Revolutionary therapy slows tumor growth in advanced breast cancer
The new drug olaparib has antitumour activity in carriers of the BRCA1 or BRCA2 gene mutations who have advanced ovarian or breast cancer, according to the findings of two proof-of-concept trials. Together with previous findings, these trials suggest that therapy for ovarian, breast, and possibly other cancers can be targeted on the basis of shared genetic defects, rather than organ of origin, conclude the Articles published online in the Lancet.
About 10% of women with ovarian cancer and up to 5% of women with breast cancer carry a mutation in the genes BRCA1 or BRCA2, which confers a high risk of development of breast and ovarian cancer. BRCA1 and BRCA2 are tumour-suppressor genes - key components of the homologous recombination repair pathway that repairs breaks in both strands of DNA. Up until now, knowledge of a BRCA mutation has not affected the selection of treatment for ovarian or breast cancer. In cancer models with BRCA1 or BRCA2 mutation, blockade of poly(ADP-ribose) polymerase (PARP), which is important to repair single-strand DNA breaks, synthetically kills the mutated cancer cells. The combination of two repair defects induces killing of the cells. These findings indicate that olaparib, a new, oral PARP inhibitor that kills BRCA-deficient cells, might be useful as a cancer treatment in patients with these mutations.
An international team led by Andrew Tutt (Breakthrough Breast Cancer Research Unit, King's College London School of Medicine, London, UK), conducted two proof-of-concept trials to assess the efficacy and safety of olaparib for treatment of advanced ovarian or breast cancer in patients with BRCA1 or BRCA2 mutations. In the first multicentre, phase 2 study, the team enrolled two sequential cohorts of adult women with confirmed genetic BRCA1 or BRCA2 mutations, and recurrent, measurable ovarian cancer. In the second multicentre, phase-2 study, adult women with confirmed BRCA1 or BRCA2 mutations and recurrent, advanced breast cancer were also assigned to two sequential cohorts. The first cohort in each study was given continuous oral olaparib at the maximum tolerated dose of 400 mg twice daily, and the second cohort was given continuous oral olaparib at 100 mg twice daily. The primary efficacy endpoint for both trials was objective response rate (ORR) and funding was from AstraZeneca.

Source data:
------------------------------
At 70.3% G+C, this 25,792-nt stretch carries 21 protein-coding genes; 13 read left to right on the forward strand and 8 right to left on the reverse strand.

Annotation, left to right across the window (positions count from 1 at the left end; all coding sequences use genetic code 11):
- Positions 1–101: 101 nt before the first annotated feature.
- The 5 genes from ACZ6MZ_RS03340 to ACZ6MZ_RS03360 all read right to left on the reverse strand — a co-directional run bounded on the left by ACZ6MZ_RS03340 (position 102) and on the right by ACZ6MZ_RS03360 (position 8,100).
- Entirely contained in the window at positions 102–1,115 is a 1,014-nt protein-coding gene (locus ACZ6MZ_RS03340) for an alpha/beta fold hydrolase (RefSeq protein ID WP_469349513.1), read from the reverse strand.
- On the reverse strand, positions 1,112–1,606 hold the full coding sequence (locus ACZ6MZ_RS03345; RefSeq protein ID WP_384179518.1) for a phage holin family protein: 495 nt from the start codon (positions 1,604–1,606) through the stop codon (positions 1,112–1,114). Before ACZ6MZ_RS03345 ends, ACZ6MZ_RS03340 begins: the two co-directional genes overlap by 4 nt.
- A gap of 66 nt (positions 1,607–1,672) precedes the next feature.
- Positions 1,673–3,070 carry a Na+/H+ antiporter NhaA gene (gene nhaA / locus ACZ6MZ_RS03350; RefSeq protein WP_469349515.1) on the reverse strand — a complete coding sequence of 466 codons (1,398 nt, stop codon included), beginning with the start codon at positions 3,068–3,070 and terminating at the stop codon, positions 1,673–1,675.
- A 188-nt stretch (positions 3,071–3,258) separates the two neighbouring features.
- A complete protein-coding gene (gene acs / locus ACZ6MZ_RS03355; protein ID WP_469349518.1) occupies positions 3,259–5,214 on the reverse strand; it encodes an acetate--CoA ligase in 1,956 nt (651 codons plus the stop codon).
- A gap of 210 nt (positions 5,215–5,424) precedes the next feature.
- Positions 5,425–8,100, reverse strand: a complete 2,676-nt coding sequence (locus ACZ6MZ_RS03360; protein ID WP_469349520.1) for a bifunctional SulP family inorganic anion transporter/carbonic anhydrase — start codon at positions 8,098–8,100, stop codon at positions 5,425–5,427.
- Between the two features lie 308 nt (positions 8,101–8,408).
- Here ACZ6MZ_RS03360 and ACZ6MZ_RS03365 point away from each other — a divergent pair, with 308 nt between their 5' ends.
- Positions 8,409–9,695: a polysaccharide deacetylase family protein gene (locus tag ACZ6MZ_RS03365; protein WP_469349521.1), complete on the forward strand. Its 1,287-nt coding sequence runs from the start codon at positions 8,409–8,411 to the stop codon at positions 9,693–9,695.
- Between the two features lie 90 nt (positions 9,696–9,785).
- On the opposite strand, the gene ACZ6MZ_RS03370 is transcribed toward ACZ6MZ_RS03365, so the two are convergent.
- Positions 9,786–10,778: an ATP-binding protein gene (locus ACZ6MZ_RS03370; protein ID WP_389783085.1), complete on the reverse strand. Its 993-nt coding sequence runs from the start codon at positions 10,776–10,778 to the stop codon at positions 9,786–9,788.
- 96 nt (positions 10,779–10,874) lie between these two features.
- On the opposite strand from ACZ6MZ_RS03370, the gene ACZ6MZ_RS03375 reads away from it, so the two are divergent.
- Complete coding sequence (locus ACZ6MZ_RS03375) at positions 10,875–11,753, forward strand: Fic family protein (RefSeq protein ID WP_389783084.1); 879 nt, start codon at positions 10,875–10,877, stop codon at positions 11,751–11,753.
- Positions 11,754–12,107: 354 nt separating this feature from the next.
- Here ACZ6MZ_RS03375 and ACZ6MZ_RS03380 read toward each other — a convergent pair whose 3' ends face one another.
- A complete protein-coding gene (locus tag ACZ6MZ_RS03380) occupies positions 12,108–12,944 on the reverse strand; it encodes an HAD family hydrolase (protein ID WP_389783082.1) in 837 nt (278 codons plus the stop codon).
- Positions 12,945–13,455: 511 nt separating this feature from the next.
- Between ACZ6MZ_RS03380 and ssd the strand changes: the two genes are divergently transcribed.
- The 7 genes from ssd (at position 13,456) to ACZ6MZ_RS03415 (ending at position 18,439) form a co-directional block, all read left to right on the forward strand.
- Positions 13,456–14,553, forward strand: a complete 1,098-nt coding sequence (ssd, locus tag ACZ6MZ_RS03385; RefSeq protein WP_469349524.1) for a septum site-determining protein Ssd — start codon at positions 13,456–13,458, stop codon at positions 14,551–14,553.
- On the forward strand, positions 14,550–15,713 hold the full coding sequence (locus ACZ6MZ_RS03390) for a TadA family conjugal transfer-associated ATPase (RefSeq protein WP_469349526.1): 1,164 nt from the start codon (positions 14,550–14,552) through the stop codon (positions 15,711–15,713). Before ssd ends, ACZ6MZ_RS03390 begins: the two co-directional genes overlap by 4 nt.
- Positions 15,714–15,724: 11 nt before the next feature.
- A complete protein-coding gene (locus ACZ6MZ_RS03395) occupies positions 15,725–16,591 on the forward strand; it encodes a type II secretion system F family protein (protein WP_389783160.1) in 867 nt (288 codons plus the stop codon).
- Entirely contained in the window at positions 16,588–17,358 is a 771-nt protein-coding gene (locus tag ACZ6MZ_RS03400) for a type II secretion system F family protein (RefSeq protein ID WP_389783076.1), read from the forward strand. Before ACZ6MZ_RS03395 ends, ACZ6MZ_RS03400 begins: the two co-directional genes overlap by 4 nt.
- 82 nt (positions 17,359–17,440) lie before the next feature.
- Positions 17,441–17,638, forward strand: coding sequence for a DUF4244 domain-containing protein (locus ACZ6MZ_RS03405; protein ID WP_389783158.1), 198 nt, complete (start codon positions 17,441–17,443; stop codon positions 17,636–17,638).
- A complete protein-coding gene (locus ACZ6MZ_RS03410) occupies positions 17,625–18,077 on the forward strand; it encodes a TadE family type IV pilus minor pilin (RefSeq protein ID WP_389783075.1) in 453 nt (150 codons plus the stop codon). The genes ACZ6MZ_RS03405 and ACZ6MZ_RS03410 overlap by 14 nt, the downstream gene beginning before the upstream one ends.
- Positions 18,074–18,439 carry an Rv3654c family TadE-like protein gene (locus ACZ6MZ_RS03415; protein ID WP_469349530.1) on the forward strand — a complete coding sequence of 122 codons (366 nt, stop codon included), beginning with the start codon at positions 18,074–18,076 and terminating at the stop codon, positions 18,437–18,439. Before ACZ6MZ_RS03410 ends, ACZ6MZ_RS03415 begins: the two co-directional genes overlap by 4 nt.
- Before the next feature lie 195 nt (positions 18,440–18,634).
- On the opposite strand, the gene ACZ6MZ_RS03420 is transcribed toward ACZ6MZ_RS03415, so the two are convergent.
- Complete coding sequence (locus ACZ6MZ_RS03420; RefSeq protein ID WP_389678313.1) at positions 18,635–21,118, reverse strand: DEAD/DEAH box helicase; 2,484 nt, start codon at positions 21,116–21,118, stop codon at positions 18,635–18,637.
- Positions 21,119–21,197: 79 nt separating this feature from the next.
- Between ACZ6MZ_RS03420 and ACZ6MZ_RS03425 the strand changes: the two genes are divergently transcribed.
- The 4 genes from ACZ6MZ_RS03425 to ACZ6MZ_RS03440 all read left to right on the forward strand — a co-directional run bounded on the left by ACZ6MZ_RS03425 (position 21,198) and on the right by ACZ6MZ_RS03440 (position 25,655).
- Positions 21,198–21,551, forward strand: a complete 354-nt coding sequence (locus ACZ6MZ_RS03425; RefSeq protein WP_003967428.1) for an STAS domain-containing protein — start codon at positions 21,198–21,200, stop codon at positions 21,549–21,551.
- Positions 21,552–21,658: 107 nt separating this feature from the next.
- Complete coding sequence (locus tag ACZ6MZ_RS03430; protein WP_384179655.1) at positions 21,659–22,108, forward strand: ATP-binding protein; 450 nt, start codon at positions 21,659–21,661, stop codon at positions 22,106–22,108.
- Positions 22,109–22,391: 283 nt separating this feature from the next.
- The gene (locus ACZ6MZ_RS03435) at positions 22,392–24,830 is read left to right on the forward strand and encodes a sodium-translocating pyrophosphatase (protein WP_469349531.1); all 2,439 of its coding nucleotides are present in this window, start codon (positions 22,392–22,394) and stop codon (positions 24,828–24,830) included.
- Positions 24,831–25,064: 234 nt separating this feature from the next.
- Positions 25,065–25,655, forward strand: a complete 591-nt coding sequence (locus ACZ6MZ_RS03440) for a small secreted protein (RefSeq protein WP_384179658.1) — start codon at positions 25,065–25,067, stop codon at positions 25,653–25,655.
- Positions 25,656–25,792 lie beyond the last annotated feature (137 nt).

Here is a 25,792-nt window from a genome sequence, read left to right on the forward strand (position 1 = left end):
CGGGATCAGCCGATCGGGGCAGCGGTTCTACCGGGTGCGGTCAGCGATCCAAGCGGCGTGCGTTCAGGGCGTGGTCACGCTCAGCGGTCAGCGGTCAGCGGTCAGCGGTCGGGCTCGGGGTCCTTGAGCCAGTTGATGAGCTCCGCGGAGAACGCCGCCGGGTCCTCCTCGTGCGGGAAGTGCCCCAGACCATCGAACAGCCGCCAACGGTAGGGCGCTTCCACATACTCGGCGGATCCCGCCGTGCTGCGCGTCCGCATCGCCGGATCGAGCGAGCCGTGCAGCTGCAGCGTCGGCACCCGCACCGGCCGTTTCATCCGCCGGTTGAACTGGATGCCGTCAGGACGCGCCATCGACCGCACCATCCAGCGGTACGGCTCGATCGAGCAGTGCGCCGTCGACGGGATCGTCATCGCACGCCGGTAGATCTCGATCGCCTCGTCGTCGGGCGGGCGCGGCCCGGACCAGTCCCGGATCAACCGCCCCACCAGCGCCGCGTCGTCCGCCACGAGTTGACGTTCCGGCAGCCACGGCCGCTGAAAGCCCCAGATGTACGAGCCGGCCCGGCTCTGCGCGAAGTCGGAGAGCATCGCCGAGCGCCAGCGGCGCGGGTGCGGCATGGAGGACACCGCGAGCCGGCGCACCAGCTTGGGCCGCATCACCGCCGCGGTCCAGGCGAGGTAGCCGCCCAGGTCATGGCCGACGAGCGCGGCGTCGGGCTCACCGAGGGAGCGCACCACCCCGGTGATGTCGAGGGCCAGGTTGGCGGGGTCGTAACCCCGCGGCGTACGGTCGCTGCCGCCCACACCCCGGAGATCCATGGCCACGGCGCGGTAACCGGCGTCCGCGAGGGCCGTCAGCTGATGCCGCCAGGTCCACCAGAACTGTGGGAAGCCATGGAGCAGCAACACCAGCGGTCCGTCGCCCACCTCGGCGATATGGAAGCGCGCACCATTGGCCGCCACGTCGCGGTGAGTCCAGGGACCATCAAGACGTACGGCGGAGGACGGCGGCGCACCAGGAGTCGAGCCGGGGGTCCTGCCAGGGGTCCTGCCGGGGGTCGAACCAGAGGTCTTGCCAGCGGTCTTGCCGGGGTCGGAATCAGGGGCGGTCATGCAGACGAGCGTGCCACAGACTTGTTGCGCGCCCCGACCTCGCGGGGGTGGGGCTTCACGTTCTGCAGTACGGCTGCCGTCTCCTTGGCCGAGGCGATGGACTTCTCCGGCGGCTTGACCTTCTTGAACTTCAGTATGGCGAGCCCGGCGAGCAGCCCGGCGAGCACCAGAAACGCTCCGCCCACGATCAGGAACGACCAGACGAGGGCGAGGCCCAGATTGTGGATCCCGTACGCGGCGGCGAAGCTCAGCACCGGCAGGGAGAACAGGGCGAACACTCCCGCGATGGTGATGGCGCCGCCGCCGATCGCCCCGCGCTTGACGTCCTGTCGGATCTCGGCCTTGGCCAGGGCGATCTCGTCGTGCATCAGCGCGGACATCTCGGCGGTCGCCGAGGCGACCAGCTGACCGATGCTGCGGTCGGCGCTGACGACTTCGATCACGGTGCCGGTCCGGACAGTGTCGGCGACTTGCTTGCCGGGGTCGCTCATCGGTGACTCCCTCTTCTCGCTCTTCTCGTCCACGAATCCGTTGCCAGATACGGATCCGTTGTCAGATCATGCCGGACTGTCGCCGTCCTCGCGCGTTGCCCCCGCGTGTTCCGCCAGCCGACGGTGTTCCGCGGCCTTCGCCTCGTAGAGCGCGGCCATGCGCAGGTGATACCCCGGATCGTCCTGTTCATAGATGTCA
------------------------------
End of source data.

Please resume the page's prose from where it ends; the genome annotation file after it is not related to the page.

Findings indicated better treatment response with the higher dose of olaparib compared with lower dose in both trials. In the ovarian cancer study, patients had already received a median of three previous chemotherapy regimens. ORR was 33% of 33 patients in the cohort assigned to olaparib 400 mg twice daily, and 13% of 24 in the cohort assigned to 100 mg twice daily. In the breast cancer study, patients had been given a median of three previous chemotherapy regimens. ORR was 41% of 27 patients in the cohort assigned to 400 mg twice daily, and six 22% of 27 in the cohort assigned to 100 mg twice daily. In both studies, olaparib was generally well tolerated, with most adverse events being low grade. Findings from both phase 2 studies provide positive proof of concept of the efficacy and tolerability of genetically targeted treatment with olaparib in BRCA-mutated advanced ovarian or breast cancer, note the authors.
In the report on ovarian cancer, first author M William Audeh (Samuel Oschin Cancer Institute, Cedars-Sinai Medical Center, Los Angeles, CA, USA) and colleagues explain: "The results of this phase 2 study show that the oral PARP inhibitor olaparib, given as monotherapy at a dose of 400 mg twice daily, has antitumour activity in heavily pretreated carriers of the BRCA1 or BRCA2 mutation who have recurrent ovarian cancer. Olaparib 100 mg twice daily also had clinical activity in this population, but this dose seems to be less efficacious than the 400 mg twice daily dose. However, the allocation of patients to these doses was not randomised and the olaparib 100 mg cohort had poorer prognostic features than did the 400 mg cohort."
The authors conclude that these findings support the hypothesis that BRCA-mutated tumours are susceptible to the synthetic killing induced by olaparib. "These data also support the identification of BRCA1 or BRCA2 mutations as a predictive biomarker for responsiveness to PARP inhibition," they note. Identification of other defects in the repair pathway that involves BRCA1 and BRCA2 "could predict similar responsiveness to PARP inhibition in a broad, genetically defined group of malignant diseases", they write.
In the report on breast cancer, first author Tutt and colleagues write: "The results of this phase 2 study show that the oral PARP inhibitor olaparib at 400 mg twice daily was active even in women with BRCA1 or BRCA2 mutations and advanced breast cancer that was resistant to conventional chemotherapy". These findings provide proof-of-concept for targeting the DNA repair pathway associated with BRCA1 or BRCA2 in patients with breast cancer, they explain.
The authors conclude that "the results of this study have shown that knowledge of cancer predisposition gene function can be translated from the laboratory to successfully test clinical treatment hypotheses for this rare group of women with hereditary breast cancer." The results of the study support further investigation of this approach that combines inhibition of a DNA repair target (such as with olaparib) with an inherent loss of function of specialised DNA repair (such as that due to BRCA mutations), the authors note. "Whether this approach might also show efficacy in a broader group of sporadic breast and ovarian cancers that might have inactivation of the homologous recombination repair pathway will be tested in future trials," the team explain.